I've been looking forward to reading Jane Harris's second novel ever since I read her first, The Observations. I have to say that I wasn't disappointed. In fact I think I enjoyed this one even more - and that's saying something.
Harriet Baxter, sat in her London flat in 1933, is putting pen to paper and writing a book about artist Ned Gillespie. Back in 1888, we follow Harriet as she encounters the extended Gillespie family for the first time: Ned and his wife Annie; his two children, Sybil and Rose; his mother, Elspeth; his brother, Kenneth; and his sister, Mabel. Her first meeting with Elspeth is hilarious as she saves the old woman from choking on her own false teeth. Humour is peppered throughout the first third of the book but it does get very dark very quickly. Young Sybil is proving to be a difficult child, playing pranks and showing off to her grandmother. However, as the family scatters, disaster occurs and Harriet supports the family through it. Things then take a turn for the worse. Back in 1933, the elderly Harriet is dealing with her growing suspicions about her companion, Sarah. And that is all I will say on the plot! You really have to read this one and I'm not spoiling it if I can help it.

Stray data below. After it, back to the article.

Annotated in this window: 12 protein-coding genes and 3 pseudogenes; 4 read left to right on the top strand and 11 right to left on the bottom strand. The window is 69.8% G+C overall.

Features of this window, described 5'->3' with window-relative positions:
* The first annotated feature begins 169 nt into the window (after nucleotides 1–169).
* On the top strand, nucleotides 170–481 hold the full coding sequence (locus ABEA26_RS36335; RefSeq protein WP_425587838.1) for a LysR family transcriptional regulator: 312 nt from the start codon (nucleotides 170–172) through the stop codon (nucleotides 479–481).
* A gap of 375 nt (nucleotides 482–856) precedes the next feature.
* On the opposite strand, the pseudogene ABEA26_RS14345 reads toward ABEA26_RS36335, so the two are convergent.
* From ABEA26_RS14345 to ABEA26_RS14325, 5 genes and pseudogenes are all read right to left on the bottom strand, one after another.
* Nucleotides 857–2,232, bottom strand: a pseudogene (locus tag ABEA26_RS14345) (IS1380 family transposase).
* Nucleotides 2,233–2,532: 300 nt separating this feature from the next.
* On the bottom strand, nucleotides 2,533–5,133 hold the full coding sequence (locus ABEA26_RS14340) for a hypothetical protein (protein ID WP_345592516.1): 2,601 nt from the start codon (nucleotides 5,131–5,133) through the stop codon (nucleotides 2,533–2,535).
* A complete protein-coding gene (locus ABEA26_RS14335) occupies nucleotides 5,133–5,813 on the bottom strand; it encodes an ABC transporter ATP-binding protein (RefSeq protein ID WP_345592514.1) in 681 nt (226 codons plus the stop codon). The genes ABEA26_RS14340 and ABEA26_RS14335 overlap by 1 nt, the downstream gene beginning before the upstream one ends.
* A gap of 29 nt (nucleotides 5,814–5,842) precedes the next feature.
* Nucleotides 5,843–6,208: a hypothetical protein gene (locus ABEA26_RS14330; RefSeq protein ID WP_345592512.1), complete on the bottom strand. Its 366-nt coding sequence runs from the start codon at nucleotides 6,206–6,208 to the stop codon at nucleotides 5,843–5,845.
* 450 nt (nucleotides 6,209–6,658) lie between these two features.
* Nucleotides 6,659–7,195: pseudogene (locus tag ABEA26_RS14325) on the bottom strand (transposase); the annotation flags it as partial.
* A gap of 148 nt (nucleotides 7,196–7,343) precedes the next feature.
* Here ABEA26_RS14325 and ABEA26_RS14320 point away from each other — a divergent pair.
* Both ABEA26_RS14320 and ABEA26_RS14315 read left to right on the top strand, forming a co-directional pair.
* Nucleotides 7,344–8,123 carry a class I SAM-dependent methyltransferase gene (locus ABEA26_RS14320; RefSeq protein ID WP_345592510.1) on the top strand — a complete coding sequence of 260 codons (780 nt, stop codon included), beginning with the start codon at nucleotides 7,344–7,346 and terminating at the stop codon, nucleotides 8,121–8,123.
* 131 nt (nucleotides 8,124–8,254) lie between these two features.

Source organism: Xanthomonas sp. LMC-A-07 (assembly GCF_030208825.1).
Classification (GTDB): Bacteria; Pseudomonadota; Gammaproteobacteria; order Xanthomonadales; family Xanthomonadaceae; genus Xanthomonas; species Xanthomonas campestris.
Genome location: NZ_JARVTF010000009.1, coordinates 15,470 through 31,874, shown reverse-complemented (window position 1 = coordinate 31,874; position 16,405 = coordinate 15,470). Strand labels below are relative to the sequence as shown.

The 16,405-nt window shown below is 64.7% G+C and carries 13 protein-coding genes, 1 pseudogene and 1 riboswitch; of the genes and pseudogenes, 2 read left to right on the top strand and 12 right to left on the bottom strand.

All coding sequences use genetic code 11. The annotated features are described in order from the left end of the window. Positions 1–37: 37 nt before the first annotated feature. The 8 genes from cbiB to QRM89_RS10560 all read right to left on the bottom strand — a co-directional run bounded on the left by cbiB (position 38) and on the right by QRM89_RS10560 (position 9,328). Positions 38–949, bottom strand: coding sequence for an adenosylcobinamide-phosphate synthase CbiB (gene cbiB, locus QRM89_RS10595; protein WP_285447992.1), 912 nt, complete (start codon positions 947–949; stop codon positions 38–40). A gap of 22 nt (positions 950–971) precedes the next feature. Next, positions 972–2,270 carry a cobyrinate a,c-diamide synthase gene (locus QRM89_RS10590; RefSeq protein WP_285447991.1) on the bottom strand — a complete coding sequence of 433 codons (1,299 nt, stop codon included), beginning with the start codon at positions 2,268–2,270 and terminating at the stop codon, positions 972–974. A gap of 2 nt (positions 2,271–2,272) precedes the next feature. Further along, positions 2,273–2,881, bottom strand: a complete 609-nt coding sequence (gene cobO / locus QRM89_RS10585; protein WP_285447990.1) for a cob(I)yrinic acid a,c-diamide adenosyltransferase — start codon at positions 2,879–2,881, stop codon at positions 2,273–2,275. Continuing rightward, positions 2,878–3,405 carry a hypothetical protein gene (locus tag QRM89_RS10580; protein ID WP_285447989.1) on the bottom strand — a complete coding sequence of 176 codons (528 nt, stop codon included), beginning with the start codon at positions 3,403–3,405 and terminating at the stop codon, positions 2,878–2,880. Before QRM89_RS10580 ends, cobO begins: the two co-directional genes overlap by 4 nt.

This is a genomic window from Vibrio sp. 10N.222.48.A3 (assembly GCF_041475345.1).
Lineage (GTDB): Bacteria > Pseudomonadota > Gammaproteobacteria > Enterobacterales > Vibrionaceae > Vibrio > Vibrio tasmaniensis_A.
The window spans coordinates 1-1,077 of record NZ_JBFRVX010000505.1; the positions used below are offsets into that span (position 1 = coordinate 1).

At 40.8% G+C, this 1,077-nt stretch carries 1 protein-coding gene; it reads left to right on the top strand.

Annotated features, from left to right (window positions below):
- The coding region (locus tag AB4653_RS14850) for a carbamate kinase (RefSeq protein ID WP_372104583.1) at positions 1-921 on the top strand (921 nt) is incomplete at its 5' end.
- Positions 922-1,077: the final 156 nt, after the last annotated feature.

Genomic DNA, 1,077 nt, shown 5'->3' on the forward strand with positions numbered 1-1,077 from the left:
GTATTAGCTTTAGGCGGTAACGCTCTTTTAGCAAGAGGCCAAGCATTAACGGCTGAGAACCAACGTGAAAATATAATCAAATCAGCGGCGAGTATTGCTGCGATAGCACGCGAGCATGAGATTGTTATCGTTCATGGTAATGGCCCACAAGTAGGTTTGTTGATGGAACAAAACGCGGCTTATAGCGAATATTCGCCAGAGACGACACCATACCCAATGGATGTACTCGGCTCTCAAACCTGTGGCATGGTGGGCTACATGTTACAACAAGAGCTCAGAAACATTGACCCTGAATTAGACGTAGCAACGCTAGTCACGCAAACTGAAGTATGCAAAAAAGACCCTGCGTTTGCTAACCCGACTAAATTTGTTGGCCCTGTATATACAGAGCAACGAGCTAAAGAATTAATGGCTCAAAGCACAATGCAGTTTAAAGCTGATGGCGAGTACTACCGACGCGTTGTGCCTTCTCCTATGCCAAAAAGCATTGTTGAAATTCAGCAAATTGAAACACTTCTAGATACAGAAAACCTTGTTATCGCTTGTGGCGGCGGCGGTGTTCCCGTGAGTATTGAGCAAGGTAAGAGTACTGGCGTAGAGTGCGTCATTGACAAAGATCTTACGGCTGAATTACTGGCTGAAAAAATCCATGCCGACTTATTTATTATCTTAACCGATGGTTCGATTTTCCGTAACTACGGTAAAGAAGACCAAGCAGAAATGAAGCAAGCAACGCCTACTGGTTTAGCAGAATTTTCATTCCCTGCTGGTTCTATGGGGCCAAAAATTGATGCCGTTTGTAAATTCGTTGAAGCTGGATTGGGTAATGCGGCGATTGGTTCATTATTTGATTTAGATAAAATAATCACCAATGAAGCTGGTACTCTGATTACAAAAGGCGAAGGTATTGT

Gillespie and I is as meticulous in detail and tone as The Observations was. The two sections are neatly juxtaposed but the voice remains the same. There are also numerous small touches that combine to make this a perfectly plotted (and written) novel. The Gillespie family as we first encounter them are vividly drawn and reminded me of the family characterisation in Westwood (Stella Gibbons), which can only be a compliment as I enjoyed that book immensely. Another excellent aspect about Gillespie and I is, quite simply, the surprise factor. I challenge you to guess what's coming next.
This was a thoroughly enjoyable novel, both subtle and compelling. I couldn't recommend it more.